1852 Franklin Pierce 80,378 51.87 Winfield Scott 64,733 41.77 John P. Hale 9,863 6.36 11
1848 Zachary Taylor 52,853 42.42 Lewis Cass 55,952 44.91 Martin Van Buren 15,702 12.6 9
1844 James K. Polk 58,795 53.91 Henry Clay 45,854 42.05 - 9
1840 William Henry Harrison 45,574 48.91 Martin Van Buren 47,441 50.92 - 5
1836 Martin Van Buren 18,369 54.69 William Henry Harrison 15,220 45.31 various[c] 5
1832 Andrew Jackson 14,609 68.01 Henry Clay 6,745 31.40 William Wirt 97 0.45 5
1828 Andrew Jackson 9,560 67.22 John Quincy Adams 4,662 32.78 - 3

Election of 1824

The election of 1824 was a complex realigning election following the collapse of the prevailing Democratic-Republican Party, resulting in four different candidates each claiming to carry the banner of the party, and competing for influence in different parts of the country. The election was the only one in history to be decided by the House of Representatives under the provisions of the Twelfth Amendment to the United States Constitution after no candidate secured a majority of the electoral vote. It was also the only presidential election in which the candidate who received a plurality of electoral votes (Andrew Jackson) did not become President, a source of great bitterness for Jackson and his supporters, who proclaimed the election of Adams a corrupt bargain.

Year Winner (nationally) Votes Percent Loser (nationally) Votes Percent Loser (nationally) Votes Percent Loser (nationally) Votes Percent Electoral
Votes
1824 Andrew Jackson 1,272 27.23 John Quincy Adams 1,516 32.46 Henry Clay 1,036 22.18 William H. Crawford 847 18.13 3 (Electoral College split, 2 for Jackson and 1 for Adams)

Election of 1820

In the election of 1820, incumbent President James Monroe ran effectively unopposed, winning all electoral votes (including the three electoral votes from Illinois) except one vote in New Hampshire. The popular vote was primarily directed to filling the office of Vice President.

Notes

  1. ^ a b For purposes of these lists, other national candidates are defined as those who won at least one electoral vote, or won at least ten percent of the vote in multiple states.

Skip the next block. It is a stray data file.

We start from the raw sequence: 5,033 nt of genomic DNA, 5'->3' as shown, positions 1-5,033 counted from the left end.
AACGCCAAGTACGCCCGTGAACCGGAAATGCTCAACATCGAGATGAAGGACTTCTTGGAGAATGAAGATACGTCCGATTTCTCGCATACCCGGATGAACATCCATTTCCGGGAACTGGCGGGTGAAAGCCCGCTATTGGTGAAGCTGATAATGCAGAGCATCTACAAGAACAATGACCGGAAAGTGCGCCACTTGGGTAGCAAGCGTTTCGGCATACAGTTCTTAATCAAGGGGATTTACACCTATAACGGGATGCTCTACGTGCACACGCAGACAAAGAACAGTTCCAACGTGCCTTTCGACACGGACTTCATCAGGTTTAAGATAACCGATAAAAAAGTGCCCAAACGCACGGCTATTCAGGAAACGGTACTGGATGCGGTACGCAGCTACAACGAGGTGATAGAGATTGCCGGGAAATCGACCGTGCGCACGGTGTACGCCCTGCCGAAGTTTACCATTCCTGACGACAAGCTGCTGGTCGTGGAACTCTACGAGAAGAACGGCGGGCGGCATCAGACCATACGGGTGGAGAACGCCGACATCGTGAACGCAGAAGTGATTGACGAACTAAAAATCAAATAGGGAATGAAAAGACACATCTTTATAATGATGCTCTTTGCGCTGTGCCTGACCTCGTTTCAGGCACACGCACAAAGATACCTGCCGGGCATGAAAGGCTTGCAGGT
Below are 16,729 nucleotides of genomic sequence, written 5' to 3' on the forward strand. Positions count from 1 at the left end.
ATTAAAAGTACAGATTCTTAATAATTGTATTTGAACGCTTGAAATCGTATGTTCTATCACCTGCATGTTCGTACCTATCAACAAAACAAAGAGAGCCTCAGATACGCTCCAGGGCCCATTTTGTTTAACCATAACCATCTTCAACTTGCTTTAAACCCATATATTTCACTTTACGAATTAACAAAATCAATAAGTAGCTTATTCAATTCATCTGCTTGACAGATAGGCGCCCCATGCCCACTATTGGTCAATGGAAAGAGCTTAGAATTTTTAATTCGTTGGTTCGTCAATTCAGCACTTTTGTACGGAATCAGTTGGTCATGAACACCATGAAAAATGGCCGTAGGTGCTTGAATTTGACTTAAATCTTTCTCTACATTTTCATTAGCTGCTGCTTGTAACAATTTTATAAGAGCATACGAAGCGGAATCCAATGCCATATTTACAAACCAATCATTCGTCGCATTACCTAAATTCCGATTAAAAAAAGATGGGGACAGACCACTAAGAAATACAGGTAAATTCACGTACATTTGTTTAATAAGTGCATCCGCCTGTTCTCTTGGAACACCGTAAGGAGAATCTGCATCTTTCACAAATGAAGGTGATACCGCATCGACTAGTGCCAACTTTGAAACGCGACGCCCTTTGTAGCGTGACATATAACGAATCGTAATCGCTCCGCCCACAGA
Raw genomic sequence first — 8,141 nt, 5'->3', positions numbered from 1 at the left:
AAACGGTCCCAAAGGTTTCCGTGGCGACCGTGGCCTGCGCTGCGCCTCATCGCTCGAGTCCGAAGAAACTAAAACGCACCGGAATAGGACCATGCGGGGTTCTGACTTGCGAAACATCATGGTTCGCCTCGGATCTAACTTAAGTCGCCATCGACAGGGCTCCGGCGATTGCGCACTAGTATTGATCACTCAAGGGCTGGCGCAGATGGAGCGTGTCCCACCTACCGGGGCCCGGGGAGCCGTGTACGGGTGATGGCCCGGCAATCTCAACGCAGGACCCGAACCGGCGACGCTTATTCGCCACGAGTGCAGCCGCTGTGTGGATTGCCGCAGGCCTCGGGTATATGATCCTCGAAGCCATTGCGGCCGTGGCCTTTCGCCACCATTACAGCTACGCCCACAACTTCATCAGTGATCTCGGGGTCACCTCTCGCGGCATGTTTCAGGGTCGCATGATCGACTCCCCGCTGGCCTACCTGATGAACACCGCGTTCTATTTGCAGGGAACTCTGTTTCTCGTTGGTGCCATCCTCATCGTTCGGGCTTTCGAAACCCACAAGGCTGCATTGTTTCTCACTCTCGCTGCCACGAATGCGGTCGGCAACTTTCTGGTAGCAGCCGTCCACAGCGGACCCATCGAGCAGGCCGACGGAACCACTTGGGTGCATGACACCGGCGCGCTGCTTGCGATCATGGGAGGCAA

2. ^ Was allied with a slate of unpledged electors in Louisiana, Mississippi and South Carolina
  3. ^ Three other candidates ran and received electoral votes nationally as part of the unsuccessful Whig strategy to defeat Martin Van Buren by running four candidates with local appeal in different regions of the country. The others were Hugh Lawson White, Daniel Webster, and Willie Person Mangum. None of these candidates appeared on the ballot in Illinois.
1824 United States presidential election in Illinois

The 1824 United States presidential election in Illinois took place between October 26 and December 2, 1824, as part of the 1824 United States presidential election. Voters chose three representatives, or electors to the Electoral College, who voted for President and Vice President.

During this election, the Democratic-Republican Party was the only major national party, and four different candidates from this party sought the Presidency. Although Illinois voted for John Quincy Adams over Andrew Jackson, Henry Clay, and William H. Crawford, only one of the state's electoral votes were assigned to Adams, while the remaining two were assigned to Jackson. Adams won Illinois by a margin of 5.23%.

1832 United States presidential election in Illinois

The 1832 United States presidential election in Illinois took place between November 2 and December 5, 1832, as part of the 1832 United States presidential election. Voters chose five representatives, or electors to the Electoral College, who voted for President and Vice President.

Illinois voted for the Democratic Party candidate, Andrew Jackson, over the National Republican candidate, Henry Clay, and the Anti-Masonic Party candidate, William Wirt. Jackson won Illinois by a margin of 36.61%.

1836 United States presidential election in Illinois

The 1836 United States presidential election in Illinois took place between November 3 and December 7, 1836, as part of the 1836 United States presidential election. Voters chose five representatives, or electors to the Electoral College, who voted for President and Vice President.

Illinois voted for the Democratic candidate, Martin Van Buren, over Whig candidate William Henry Harrison. Van Buren won Illinois by a margin of 9.38%.

1840 United States presidential election in Illinois

The 1840 United States presidential election in Illinois took place between October 30 and December 2, 1840, as part of the 1840 United States presidential election. Voters chose five representatives, or electors to the Electoral College, who voted for President and Vice President.